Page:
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Getting to know Susan Fong

Find out more about Susan Fong!

Video transcript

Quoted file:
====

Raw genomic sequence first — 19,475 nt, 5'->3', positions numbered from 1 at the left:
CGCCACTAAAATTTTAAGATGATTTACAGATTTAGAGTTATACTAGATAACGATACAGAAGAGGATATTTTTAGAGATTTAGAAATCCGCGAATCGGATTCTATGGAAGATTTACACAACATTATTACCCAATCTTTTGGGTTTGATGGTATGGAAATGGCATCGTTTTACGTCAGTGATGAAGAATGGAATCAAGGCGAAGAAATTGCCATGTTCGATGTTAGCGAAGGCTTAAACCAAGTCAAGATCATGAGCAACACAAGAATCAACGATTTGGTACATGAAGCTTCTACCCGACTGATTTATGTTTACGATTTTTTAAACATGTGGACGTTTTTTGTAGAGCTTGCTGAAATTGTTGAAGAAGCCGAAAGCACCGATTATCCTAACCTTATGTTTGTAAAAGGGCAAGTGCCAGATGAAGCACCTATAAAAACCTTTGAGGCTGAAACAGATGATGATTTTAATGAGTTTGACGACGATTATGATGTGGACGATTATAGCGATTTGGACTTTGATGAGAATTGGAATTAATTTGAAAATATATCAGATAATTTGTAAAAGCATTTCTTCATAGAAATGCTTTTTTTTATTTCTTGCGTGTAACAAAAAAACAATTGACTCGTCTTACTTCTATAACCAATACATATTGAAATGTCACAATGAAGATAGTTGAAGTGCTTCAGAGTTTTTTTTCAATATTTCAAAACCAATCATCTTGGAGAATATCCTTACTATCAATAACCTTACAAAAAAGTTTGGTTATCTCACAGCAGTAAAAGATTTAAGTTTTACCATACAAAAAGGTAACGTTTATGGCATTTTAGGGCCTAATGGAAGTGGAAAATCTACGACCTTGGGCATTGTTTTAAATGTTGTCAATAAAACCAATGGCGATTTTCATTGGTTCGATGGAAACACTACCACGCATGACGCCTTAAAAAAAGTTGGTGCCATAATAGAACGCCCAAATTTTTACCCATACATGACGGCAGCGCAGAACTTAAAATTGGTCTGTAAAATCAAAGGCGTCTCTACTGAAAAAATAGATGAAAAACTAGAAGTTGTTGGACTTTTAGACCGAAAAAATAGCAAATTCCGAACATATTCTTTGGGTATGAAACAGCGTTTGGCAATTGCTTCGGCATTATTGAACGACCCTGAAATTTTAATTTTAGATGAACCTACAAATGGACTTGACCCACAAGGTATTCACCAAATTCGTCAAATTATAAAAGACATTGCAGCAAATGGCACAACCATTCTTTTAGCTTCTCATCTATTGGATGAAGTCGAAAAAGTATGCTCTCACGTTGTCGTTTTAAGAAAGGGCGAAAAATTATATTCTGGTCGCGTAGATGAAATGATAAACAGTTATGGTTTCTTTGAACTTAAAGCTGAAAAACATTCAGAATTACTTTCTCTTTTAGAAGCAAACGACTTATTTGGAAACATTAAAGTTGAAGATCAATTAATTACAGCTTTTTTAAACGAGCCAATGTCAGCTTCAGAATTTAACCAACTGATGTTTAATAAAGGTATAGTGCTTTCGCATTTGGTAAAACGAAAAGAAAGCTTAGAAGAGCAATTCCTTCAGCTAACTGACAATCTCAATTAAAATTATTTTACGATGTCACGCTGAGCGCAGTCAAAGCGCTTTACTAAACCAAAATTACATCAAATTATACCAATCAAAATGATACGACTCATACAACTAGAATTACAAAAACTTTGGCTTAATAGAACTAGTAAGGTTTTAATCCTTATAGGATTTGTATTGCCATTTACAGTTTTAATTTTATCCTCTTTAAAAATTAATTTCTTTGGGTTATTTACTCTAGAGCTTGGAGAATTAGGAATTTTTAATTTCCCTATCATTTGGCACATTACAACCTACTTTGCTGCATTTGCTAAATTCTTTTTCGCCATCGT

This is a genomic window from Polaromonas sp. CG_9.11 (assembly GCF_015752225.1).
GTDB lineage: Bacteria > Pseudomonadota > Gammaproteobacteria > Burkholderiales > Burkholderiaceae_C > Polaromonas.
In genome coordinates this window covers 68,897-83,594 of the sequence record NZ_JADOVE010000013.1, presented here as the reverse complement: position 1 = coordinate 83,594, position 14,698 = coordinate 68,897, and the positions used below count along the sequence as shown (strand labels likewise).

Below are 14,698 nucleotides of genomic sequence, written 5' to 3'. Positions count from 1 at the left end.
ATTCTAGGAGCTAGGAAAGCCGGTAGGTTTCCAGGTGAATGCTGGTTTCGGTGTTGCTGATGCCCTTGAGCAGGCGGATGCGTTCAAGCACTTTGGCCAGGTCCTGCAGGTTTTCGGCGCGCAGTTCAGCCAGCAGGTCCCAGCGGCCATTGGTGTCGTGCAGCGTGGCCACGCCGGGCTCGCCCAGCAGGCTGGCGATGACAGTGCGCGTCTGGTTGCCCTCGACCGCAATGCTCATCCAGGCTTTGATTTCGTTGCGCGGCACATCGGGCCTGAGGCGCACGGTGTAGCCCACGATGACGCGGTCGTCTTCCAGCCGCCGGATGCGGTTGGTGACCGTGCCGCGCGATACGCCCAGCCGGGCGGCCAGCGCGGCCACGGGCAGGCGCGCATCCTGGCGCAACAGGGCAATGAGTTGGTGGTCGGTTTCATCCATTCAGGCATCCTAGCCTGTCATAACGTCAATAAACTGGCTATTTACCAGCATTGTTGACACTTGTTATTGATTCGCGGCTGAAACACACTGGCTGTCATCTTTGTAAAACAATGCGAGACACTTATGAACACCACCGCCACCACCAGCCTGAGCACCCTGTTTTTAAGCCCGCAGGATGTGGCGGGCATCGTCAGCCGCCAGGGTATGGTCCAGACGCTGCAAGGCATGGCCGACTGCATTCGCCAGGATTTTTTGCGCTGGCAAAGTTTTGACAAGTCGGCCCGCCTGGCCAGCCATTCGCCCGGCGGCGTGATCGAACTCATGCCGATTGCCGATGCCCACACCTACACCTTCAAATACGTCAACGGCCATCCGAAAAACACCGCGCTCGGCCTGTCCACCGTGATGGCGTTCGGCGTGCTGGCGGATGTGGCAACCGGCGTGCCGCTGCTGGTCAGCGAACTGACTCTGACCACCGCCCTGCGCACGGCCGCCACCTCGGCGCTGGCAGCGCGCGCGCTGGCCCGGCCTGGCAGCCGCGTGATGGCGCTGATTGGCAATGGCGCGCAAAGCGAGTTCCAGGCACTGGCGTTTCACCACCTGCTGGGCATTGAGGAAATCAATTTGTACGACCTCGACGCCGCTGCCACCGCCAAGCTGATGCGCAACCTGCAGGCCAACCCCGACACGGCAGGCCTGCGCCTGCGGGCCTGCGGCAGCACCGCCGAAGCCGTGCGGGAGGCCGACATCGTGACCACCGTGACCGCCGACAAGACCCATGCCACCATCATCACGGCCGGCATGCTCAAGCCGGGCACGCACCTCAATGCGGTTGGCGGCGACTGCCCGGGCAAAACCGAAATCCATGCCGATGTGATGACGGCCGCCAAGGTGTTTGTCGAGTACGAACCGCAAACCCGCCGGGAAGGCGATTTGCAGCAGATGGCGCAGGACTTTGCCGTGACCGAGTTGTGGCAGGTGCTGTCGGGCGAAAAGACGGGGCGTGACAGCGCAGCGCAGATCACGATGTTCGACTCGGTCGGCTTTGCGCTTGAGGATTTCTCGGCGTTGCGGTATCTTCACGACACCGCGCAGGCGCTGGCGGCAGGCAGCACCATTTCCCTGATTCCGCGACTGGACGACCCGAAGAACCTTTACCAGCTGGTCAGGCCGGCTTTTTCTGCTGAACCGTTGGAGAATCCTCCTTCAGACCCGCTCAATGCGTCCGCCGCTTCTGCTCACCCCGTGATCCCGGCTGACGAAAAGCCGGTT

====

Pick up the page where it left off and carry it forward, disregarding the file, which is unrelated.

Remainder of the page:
- [Voiceover] How did you get into computer graphics? - Hmm. - [Voiceover] What drew you? - 1995 Toy Story. (laughing) When I was in high school, I worked on yearbook staff, and yearbook staff was a very graphical, artistic endeavor; but I was also really good at math. When I went to college, I kinda discovered the magic of the union of the two: I could go to school, learn math, learn how to program, but create art the end of the day. When I first came to Pixar, I started as a rendering software engineer. That means I was actually writing the math of that rendering equation for a living. Over time, I moved out of software and into production, and I now am in charge of the entire rendering process from start to finish on a film, as well as all new technology needed for a film. So, my actual title is Global Technology and Rendering Supervisor. I think one of the biggest problems facing Pixar is the concept of scalability. Rendering keeps getting more expensive, more physically realistic, and the more expensive it is, the more computers we need to do the job. The more computers that there are to do the job, the harder we have making the entire system of computers work efficiently. That's really critical to having an affordable cost point for rendering a film. So I honestly think that one of the reasons I'm really good at math is because I'm diabetic. I've been a type 1 diabetic since I was five years old, and everything in diabetes is an equation: you eat 15 grams of carbs, and that equals one unit of insulin; and everything you do. I actually have a graph now, amazing technology, that shows me my blood sugar every five minutes. I can look for trends; I can correlate if this is how much I ate last time and this was the outcome, how might I change it next time? That kind of trending, of how would I fix the situation, actually extrapolates really well to a render farm: when you're trying to think about looking at patterns and trends on a farm, and trying to make decisions about how you might change it to change the outcome the next time around. So, kind of, diabetes set me up for this.